Vaccine disparities are worse post-emergency
Oof. Data is starting to roll in on Covid-19 vaccine inequities this fall. And it’s not pretty.
Access. Cost. Outreach. Education. All of these changed once the federal emergency ended in May. Vaccines are no longer purchased or distributed by the government, and funding ran out to support vaccine campaigns. This means the U.S., once again, faces the pre-pandemic privatized and fragmented healthcare and public health systems. And one could argue an even worse system, given the loss of trust.
Unfortunately, our communities continue to feel it disproportionately.
Zoom out: U.S. vs. U.K.
U.S. rates of Covid-19 vaccination this fall are, overall, abysmal. This is especially apparent when we compare it to counterparts like the U.K., where 68% of people over 65 years old are vaccinated (compared to 31% in the U.S.).
Zoom in: Inequities within the U.S.
Within the U.S., vaccination rates are not equally distributed. Disparities were evident last fall and continue this fall:
Race and ethnicity: Communities of color continue to have much lower rates of vaccination. We see this across all sorts of data: national, state (e.g., California), and hyperlocal (e.g., Marin County in California). (Note: Data sources are very different. For example, CDC uses survey data while CA uses immunization records. This means we cannot make comparisons like CA has lower rates than the larger U.S.)
Rurality: A CDC analysis last week found adults in rural areas were less likely to have gotten a Covid-19 vaccine (10%) vs. those in urban (15%) or suburban (14%) areas.
Healthy Place Index (HPI): In California, counties are ranked by an HPI: a measure of conditions that drive health, including life expectancy, income, education, etc. The highest HPI (think high-income) counties have 5.3-fold higher vaccination rates than the lowest HPI counties.
Are disparities widening after the emergency?
Epidemiologists in Marin County have started digging into this question.
First, they examined California data to determine differences in vaccination rates by race and ethnicity between last fall and this fall. The gaps in vaccination rates have grown between Latinx and non-Hispanic White (hereafter, “White”) and Black/African American and White residents.
Epidemiologists then looked at uptake this fall among those who got a vaccine last fall, among Marin County residents. This would show whether there are new barriers to accessing the fall vaccine for marginalized groups (rather than hesitancy to get vaccinated).
They found lower fall 2023 coverage by usual resource level and race. Among those who got the vaccine last year, uptake of this year’s fall vaccine was 45% in White residents compared to only 18% in Latinx and 31% in Black residents, and differences between these groups were similar when limited to those 60 years of age and older.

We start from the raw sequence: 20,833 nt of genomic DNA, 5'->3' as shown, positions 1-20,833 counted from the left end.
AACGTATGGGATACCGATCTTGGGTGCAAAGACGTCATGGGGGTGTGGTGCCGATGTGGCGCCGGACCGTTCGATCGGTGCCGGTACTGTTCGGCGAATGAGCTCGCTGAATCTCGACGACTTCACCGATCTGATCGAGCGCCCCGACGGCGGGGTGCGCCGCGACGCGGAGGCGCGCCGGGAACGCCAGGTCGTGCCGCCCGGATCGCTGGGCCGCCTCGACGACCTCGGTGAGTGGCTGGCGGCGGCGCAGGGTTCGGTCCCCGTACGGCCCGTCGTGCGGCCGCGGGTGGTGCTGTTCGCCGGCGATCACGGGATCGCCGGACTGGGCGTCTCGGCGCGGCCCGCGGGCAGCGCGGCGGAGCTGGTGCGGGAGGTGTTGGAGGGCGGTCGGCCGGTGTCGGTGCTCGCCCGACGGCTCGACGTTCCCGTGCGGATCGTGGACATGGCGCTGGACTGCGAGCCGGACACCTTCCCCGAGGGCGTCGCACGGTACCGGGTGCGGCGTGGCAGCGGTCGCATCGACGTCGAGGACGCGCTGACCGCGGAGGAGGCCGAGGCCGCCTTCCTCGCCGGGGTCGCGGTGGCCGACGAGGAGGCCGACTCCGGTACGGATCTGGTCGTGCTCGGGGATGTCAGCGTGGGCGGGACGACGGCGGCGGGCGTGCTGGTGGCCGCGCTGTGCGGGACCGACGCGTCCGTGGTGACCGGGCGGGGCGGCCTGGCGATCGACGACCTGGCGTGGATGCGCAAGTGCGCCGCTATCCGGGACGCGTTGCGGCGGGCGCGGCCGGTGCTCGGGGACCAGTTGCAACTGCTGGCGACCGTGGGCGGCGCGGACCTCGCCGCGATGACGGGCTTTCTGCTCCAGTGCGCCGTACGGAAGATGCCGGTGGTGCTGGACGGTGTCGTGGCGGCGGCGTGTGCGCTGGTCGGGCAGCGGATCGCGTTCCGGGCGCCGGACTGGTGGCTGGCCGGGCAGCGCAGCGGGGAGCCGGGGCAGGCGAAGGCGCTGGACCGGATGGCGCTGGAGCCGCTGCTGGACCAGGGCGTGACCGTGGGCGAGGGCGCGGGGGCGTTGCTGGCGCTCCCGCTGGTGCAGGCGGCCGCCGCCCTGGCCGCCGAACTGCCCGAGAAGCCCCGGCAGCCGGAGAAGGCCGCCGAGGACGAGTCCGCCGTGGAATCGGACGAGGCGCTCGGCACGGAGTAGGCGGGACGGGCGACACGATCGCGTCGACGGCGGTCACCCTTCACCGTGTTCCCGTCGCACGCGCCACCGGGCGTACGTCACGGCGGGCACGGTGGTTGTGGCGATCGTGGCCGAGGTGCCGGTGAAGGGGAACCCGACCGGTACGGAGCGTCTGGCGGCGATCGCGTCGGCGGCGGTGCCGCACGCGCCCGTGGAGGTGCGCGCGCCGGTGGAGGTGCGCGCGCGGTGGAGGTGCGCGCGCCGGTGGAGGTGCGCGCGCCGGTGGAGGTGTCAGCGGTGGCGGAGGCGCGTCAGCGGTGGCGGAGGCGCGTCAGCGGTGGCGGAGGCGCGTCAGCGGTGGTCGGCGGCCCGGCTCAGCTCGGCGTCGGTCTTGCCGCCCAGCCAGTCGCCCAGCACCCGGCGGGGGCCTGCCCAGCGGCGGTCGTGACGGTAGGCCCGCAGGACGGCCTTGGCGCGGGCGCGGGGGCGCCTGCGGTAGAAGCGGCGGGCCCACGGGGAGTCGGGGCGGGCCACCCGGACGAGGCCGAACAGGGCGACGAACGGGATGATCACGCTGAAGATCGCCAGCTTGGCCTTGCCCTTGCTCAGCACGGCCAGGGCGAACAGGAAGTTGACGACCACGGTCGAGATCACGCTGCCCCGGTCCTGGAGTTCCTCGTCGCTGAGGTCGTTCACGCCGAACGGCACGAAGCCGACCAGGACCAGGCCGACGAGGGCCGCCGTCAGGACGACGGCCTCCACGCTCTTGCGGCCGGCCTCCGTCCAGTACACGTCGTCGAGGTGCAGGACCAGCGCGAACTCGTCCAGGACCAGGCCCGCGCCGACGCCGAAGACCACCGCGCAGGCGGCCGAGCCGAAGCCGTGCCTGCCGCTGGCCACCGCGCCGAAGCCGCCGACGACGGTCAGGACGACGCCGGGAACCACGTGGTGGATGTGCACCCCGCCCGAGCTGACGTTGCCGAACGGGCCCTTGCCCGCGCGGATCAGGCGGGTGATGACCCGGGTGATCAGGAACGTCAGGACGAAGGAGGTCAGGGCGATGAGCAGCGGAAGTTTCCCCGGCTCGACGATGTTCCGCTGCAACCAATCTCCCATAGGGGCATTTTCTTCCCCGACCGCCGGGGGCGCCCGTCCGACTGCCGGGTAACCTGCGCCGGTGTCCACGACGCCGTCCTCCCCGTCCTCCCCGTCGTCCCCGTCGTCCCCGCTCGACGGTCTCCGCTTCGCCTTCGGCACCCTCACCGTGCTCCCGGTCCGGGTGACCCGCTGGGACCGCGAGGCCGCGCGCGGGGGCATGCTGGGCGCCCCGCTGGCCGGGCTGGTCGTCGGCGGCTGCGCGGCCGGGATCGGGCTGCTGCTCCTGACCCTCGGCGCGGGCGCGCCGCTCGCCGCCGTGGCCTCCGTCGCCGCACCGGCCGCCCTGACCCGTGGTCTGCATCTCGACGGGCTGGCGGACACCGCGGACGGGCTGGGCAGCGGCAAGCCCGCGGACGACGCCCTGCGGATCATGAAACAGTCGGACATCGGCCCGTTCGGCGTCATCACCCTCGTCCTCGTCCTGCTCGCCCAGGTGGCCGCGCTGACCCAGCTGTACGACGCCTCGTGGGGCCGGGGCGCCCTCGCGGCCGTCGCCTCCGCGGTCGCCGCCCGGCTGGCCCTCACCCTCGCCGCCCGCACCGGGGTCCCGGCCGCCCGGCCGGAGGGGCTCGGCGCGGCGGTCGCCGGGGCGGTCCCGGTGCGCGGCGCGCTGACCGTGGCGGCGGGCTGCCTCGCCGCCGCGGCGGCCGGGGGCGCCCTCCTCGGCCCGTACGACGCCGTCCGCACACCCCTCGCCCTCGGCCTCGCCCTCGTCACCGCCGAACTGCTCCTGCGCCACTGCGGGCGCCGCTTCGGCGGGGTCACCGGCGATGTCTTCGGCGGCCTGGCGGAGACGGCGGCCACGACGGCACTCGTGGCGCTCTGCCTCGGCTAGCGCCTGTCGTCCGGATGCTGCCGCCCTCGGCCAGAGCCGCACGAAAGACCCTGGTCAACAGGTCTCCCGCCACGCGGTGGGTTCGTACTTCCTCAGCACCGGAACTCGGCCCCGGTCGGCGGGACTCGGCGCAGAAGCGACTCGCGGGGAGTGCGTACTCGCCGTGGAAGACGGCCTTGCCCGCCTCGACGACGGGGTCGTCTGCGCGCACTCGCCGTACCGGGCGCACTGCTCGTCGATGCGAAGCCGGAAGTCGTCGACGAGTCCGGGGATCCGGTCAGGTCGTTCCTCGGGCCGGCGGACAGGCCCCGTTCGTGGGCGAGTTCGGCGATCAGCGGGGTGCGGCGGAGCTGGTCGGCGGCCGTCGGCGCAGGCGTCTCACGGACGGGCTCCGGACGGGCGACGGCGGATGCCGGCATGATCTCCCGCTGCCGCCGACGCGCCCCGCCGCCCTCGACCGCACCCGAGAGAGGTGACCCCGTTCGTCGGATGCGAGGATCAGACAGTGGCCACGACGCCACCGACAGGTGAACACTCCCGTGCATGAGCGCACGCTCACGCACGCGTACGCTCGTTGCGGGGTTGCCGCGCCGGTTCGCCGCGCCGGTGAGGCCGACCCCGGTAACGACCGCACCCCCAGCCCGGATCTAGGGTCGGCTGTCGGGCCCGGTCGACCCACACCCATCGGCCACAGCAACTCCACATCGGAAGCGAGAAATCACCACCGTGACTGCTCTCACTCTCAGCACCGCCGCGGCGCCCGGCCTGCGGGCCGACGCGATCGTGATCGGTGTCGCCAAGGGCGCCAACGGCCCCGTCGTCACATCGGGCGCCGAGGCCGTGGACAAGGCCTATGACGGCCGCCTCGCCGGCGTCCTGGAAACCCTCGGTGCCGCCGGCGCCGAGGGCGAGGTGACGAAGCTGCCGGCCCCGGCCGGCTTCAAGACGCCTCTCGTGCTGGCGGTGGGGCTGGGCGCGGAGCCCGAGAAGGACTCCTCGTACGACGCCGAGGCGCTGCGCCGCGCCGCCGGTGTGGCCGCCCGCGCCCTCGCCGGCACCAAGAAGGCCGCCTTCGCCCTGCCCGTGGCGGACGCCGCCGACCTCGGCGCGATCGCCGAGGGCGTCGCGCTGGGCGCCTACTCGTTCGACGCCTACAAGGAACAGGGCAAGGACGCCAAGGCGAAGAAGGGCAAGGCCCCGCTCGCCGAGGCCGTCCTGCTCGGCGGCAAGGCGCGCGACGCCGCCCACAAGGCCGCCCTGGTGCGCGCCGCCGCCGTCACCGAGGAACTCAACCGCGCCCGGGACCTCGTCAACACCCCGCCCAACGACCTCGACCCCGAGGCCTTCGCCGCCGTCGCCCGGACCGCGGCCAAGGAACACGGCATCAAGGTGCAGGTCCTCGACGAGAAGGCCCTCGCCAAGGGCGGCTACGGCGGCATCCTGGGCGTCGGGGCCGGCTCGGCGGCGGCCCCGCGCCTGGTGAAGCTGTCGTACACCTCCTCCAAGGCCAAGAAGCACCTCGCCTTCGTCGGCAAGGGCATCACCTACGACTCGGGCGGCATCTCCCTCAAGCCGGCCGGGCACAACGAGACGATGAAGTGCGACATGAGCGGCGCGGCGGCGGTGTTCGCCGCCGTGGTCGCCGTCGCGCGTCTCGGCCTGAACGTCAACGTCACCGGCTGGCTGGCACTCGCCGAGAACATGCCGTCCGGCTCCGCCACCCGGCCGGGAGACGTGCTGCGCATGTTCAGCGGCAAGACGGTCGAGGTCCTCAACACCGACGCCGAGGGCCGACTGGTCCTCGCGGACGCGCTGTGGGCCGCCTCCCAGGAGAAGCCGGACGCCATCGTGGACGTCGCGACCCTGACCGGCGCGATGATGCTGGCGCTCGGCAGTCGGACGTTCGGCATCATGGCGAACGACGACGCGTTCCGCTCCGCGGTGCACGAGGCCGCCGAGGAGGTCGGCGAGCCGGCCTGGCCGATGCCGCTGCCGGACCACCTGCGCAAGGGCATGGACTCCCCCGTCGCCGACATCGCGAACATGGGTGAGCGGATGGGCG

This points to new barriers.
Why does this matter?
The gap between Latinx and White residents who are fully protected is more than twice what it was last year. Same with African American/Black residents. Same with residents of low income.
This means two things:
Those who are more likely to lack access to healthcare are even more likely to be infected and get seriously ill once again.
The commercialization of vaccines has only amplified gaps in access and uptake. This is cause for concern about our national vaccine system during non-emergency times.
When the nation’s health is at stake, we need public health to ensure our resources are fairly distributed and get to those who need it most. The “marketplace” doesn’t do this naturally. In fact, it works against many of our communities. These inequities will continue unless we make big, systemic changes. One would hope that a pandemic would jumpstart these changes, but it seems we are quickly falling back to our pre-pandemic ways.
Love, YLE and the brilliant team at Marin County Health Department (Drs. Matt Willis, LeeAnn Prebil, and Pooja Mhatre)
“Your Local Epidemiologist (YLE)” is written by Dr. Katelyn Jetelina, MPH Ph.D.—an epidemiologist, wife, and mom of two little girls. During the day, she is a senior scientific consultant to several organizations. At night she writes this newsletter. Her main goal is to “translate” the ever-evolving public health world so that people will be well-equipped to make evidence-based decisions. This newsletter is free, thanks to the generous support of fellow YLE community members. To support this effort, subscribe below: